I prepared my luggage and headed to the station with my family. This time there was no going back. I had a very blurred, somehow defected image of the land I was born in (and to), yet a weird sensation of loss showered me as I crossed its border for one last time. It was hard to leave the place I knew and the people I grew up with, but to give up the hope of a better future far away from that war-torn land was even harder.
The journey was quite long. I did not spend it reading or enjoying the landscape but, rather, recollecting my dreams from under the rubble. A lot they were and buried too deep, but I dug anyway. This was a new start and the effort was worth it: the idea of having finally escaped the land, where dreams rarely come true, filled me with hope.
I made it to the other land. I was happy to have been finally saved from a vicious fire. This was something new and beautiful…and safe; I was going to sleep tonight.
The lights burnt my eyes – these eyes that were so used to the dimness of the land I knew. The journey from the station to The New House was even longer. Everything was different; the people, the buildings, the air, and the sky. The mountains that surrounded me for as long as I remember were no longer there. I felt exposed and insecure and in its open air, I was suffocating.
The New House came to vision; it was one of those skyscrapers with such fine architecture and stones that smelled “rich”. Beautiful, no doubt, but something was not right. A dreadful sensation filled me, and what started as a whisper grew louder and louder until it became deafening. It screamed over and over again, ‘This is not home!’ I tried to escape the shrieks and turned my head towards the street, again, and through the car glass; it was all there, imprisoned in my reflection.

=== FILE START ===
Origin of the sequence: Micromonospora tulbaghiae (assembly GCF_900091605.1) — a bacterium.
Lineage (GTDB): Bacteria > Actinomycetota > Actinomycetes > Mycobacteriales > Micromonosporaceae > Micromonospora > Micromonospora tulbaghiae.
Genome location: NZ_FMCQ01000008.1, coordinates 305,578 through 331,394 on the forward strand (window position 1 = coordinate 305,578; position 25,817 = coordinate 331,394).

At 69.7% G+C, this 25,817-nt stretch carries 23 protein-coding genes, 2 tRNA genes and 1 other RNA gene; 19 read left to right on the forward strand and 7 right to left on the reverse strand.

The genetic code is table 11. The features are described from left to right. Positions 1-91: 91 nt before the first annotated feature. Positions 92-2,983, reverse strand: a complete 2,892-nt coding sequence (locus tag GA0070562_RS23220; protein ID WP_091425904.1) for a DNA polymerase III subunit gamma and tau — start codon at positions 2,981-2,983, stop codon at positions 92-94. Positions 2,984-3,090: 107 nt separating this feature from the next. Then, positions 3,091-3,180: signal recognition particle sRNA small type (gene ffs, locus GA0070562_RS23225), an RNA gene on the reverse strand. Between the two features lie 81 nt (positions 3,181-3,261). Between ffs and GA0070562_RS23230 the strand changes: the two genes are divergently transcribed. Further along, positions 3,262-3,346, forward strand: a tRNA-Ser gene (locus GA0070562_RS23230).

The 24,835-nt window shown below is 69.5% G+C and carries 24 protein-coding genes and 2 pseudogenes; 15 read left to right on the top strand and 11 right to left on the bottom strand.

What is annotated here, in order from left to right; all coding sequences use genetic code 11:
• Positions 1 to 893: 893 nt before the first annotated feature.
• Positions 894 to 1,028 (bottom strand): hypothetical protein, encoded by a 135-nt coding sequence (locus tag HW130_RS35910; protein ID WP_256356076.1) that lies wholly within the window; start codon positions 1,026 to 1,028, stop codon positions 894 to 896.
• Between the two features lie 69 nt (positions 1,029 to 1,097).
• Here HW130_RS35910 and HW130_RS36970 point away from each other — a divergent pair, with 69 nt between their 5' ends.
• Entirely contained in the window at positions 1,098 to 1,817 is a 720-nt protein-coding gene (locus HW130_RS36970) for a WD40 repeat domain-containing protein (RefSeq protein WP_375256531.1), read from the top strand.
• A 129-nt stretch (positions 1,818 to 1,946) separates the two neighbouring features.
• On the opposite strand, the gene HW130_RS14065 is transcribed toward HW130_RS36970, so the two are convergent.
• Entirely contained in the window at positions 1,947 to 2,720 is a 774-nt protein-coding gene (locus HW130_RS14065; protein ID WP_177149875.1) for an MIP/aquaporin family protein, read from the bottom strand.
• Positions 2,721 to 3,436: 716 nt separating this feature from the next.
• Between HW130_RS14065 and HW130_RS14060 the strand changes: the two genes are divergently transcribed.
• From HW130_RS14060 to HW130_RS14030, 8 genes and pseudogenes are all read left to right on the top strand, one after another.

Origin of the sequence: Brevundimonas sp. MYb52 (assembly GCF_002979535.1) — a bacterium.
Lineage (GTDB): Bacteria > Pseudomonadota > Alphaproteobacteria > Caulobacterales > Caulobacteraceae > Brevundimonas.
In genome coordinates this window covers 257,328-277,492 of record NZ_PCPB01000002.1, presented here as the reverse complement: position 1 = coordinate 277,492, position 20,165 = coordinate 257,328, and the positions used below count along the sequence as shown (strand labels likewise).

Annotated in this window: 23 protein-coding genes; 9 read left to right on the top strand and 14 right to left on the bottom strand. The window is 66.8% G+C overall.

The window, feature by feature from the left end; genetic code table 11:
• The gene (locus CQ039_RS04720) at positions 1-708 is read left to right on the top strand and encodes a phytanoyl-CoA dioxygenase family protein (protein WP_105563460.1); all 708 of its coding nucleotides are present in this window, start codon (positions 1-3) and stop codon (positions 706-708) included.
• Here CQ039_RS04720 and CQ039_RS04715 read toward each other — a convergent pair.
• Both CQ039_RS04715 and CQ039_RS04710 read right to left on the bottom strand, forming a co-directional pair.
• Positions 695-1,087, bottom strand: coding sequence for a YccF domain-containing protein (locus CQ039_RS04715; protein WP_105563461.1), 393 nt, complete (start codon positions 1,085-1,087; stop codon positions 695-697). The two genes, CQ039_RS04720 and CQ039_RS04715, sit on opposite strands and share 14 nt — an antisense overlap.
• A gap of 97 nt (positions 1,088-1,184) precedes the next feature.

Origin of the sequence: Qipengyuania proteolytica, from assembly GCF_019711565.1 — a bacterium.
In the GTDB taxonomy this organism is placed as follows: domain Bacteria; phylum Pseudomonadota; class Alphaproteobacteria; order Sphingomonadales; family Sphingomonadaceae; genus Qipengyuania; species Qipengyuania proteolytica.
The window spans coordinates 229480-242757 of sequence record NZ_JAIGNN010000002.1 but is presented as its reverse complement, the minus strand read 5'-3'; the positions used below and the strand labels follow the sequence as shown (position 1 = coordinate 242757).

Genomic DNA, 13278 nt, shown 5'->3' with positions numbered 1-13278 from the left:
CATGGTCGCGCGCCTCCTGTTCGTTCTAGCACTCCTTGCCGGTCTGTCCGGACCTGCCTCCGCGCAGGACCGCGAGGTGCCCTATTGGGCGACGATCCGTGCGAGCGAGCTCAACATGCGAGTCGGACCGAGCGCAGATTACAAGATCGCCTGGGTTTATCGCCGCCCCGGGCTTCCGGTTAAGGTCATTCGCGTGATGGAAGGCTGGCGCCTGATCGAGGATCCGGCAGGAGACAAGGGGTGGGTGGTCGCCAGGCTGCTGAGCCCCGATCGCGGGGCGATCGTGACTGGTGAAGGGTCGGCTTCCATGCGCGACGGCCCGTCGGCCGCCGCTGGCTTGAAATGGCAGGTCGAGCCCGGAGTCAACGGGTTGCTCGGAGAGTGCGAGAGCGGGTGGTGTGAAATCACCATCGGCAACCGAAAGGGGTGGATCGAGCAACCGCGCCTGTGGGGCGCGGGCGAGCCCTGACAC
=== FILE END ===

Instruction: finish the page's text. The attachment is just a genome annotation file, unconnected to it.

I saw the Old City of Sana’a with its fascinating shops and architecture. I walked on the shores of Aden and AlHodeidah and felt them carry away my pains and bring back new hopes. I stood before the ferocious mountains of Taiz, feeling so small yet huge with pride. I saw the waterfalls of AlMahweet and the countryside of Ibb that seemed like a European piece of Land on Yemeni soil. I smelled the coffee aroma of Haraz, carried with the taste of Sa’ada’s pomegranate. Mesmerized, I saw the first civilization in the Peninsula emerging from Ma’areb. I enjoyed the shade in Hadhramout as its palms kneeled to hand me the ripest of dates. And from a distance, I heard the bees of Shabwa actively manufacturing the best of honeys in the world. The breeze of Thamar then calmed me and put all my anxieties and fears to an eternal sleep. I, then, felt the motherly caress of Lahj corwning me with a necklace of flowers. And in Socotra, I was overwhelmed with all the plants and sea animals that were so exclusively hers.
I then saw the people, wrinkled with pain, fear, and anxiety, yet calm and peaceful as if nothing could possibly go wrong. I saw their simplicity and how the modern material world has failed to deform it. I saw how they believed in a hopeful tomorrow, full of sunshine, despite the darkness of the night. I saw their youth sweating as they rebirthed a new Yemen, one that embraces us all, simple and educated. I saw them watching my dreams resurrect in every form and shape. I saw children playing in the streets, holding tightly to their dreams–a grip stronger than mine ever was. I finally saw the women raising a new generation, solid and honest; dedicated only to loving and defending the land that was so perfectly flawed.
I saw her then. Emerging from the debris, her scars and blood-covered skin shone with a beauty that surpassed all its likes. Broken, she stood, kneeling on her children. And I was among them.